Nanotechnology and virtual reality were two of the most overhyped technologies of the 1980s and `90s. But neither really lived up to our expectations. Thanks to new headsets like the Oculus Rift, however, virtual reality is finally becoming an actual reality. And now a startup is trying to use VR to make the nanotech fantasies of `80s cyberpunks come true.
The difference with the VR is it puts you inside the failure. You see something that's not just a collection of rainbow colors---it tells you a little bit more on what is really going on. Joe Walker, Freudenberg Sealing Technologies
Nanotronics Imaging, an Ohio-based company backed by PayPal founder and early Facebook investor Peter Thiel, makes atomic-scale microscopes that both researchers and industrial manufacturers can use in the production of nanoscale materials. Today at the Tribeca Disruptive Innovation Awards the company announced a new endeavor: the ability to view the microscopes’ output using virtual reality headsets like the Rift.
The new product, nVisible, will enable Nanotronics users to do virtual walk-throughs of nano-structures, which the company says will enable them to better visualize and understand the materials they’re working with. But most importantly, it could help manufacturers create more reliable processes for building nanoscale products—which has historically been a huge hurdle in working with such incredibly small materials.Nanotronics Imaging
Inside the Failure
Nanotronics co-founder and CEO Matthew Putman says the idea of using virtual reality to visualize nanoscale materials was first proposed by the company’s creative director, Mari Kussman. Putman admits that at first he thought virtual reality visualizations would just be a novelty. “Until I saw it myself I wouldn’t have believed it,” he says.
It turns out VR is helpful because although some nano-scale materials are essentially flat — such as semiconductors — many others aren’t. And in those cases, even 3-D images on a traditional flat screen can be cumbersome, says Joe Walker, global director of advanced materials development at Freudenberg Sealing Technologies.
Walker and his team are in charge of developing new materials that help keep everything from industrial valves to automobile crankshafts from leaking. When test parts leak, his team must determine whether that’s because the material has cracked or if there’s a leak between the material and the surface. Walker plans to use Nanotronics microscopes to automate part of the company’s testing process, and he believes the nVisible visualizations will help his team troubleshoot production problems more quickly.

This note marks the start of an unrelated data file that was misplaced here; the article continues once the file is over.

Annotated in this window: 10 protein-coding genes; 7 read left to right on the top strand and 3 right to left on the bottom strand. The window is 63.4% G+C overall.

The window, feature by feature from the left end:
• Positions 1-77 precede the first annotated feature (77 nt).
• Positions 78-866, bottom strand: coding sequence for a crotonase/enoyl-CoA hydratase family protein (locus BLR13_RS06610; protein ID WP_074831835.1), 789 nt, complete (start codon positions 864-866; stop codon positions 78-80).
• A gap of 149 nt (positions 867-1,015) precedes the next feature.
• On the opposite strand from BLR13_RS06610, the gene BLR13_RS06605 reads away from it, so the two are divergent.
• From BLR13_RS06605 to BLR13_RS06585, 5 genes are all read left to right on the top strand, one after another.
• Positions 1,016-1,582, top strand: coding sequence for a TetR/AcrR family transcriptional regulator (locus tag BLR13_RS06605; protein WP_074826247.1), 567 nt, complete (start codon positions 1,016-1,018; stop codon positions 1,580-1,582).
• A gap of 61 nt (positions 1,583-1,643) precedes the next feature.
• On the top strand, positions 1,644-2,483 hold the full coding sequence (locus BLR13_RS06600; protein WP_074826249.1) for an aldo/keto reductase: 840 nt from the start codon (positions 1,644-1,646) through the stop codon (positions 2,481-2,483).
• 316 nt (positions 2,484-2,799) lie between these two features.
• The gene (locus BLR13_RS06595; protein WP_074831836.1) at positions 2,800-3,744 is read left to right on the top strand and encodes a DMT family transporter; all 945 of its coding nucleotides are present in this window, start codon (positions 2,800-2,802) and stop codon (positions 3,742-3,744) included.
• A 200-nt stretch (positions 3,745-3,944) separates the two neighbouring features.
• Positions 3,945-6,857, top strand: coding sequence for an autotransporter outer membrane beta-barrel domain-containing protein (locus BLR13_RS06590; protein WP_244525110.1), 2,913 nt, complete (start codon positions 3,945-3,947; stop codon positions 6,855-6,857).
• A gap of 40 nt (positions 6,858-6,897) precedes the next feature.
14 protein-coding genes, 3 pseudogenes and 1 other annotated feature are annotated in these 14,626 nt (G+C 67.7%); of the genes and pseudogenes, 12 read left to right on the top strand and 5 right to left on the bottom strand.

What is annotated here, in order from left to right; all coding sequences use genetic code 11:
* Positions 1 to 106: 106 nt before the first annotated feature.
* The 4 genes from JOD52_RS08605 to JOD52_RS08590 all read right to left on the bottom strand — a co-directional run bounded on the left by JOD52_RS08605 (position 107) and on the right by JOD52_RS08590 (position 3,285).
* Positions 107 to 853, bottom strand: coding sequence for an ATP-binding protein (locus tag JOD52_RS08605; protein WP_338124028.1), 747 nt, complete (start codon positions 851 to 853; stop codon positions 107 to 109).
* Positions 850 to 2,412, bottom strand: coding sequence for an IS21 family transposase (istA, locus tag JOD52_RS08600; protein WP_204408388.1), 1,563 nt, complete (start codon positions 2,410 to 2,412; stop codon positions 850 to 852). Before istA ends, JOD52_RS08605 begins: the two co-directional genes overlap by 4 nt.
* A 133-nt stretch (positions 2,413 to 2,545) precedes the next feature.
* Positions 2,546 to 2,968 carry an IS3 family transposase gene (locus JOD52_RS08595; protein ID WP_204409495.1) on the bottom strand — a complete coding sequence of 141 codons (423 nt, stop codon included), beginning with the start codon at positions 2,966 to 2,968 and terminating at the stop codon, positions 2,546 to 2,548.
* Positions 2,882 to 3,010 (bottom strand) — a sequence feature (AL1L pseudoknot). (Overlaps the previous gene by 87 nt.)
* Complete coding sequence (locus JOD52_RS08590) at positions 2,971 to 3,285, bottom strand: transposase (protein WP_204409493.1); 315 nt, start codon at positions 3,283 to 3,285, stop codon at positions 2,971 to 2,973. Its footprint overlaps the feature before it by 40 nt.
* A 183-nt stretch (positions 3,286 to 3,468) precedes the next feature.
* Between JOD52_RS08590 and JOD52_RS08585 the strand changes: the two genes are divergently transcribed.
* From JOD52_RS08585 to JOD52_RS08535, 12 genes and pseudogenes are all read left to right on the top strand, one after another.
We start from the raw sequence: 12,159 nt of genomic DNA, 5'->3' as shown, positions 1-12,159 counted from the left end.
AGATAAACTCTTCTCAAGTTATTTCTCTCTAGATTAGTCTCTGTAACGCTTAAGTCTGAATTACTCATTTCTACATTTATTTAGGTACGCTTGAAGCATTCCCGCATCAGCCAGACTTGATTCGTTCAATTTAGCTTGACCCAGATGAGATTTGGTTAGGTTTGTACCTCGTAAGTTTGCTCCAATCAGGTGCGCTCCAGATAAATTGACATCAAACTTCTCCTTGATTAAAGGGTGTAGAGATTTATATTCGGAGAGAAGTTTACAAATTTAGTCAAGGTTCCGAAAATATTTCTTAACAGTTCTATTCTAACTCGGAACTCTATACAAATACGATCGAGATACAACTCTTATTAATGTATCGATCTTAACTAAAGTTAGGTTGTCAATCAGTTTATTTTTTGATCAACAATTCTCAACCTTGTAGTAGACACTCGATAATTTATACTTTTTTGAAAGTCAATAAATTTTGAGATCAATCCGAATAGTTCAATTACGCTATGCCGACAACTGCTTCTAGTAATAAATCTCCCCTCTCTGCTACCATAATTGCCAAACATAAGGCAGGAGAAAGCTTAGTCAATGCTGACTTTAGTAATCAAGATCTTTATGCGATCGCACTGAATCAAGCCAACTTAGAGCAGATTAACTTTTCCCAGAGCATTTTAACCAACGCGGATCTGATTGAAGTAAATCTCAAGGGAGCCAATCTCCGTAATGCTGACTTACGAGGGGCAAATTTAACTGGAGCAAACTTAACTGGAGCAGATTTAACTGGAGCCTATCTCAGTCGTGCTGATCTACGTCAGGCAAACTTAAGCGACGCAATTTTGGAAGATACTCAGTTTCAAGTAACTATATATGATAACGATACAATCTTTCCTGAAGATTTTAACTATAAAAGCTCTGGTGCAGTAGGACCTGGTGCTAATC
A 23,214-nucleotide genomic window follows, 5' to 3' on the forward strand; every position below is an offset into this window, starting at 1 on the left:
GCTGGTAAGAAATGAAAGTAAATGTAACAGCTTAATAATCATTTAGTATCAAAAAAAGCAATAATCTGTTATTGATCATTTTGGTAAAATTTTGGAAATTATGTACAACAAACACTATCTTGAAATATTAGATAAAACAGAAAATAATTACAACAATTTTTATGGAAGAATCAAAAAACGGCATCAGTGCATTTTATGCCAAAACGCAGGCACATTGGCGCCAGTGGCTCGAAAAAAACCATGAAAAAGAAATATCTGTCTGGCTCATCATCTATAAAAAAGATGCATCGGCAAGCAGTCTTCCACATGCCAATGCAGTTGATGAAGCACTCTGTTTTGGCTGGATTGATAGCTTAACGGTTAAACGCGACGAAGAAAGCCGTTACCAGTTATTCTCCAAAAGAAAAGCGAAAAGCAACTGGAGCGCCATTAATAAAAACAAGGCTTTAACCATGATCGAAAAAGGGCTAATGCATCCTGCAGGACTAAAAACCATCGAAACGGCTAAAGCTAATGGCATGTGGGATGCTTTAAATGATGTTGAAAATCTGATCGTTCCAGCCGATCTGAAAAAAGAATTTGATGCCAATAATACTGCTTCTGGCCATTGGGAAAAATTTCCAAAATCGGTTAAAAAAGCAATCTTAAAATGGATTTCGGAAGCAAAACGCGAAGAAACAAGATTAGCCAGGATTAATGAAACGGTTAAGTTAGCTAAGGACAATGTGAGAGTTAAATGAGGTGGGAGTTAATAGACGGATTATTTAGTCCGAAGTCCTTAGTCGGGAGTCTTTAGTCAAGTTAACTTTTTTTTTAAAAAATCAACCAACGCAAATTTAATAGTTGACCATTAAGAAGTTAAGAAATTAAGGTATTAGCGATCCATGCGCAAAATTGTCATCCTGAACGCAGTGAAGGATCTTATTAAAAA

“The difference with the VR is it puts you inside the failure,” he says. “You see something that’s not just a collection of rainbow colors—it tells you a little bit more on what is really going on.”
Way Up Close
Putman co-founded Nanotronics with his father, John Putman, in 2010. Before that he was an executive at an industrial systems software company called Tech Pro, a company founded by his father, and a professor of materials science at Columbia University. He knew nanoscale engineering was useful in a whole range of fields, including the creation of small medical devices, better photovoltaics, and flexible electronics. But the promise of nanotechnology simply wasn’t being fulfilled.
“I would go to the biology department, the chemistry department, and every one had the same problem,” he says. “You couldn’t put these things into industry because there was no type of process control that could be used for that.”
He came up with the idea to combine cutting-edge machine vision technology—such as the deep learning algorithms that are helping Facebook and Google recognize images with remarkable accuracy—with nanoscale microscopy. The result is a line of nano-microscopes that can be used to not only see very tiny objects, but to automate industrial testing processes that rely on such up-close visibility.
Putman hopes these new microscopes could help scientists will spawn a whole new generation of nanotechnology startups. “I have this idea that the next Facebook could be a materials science innovation,” he says.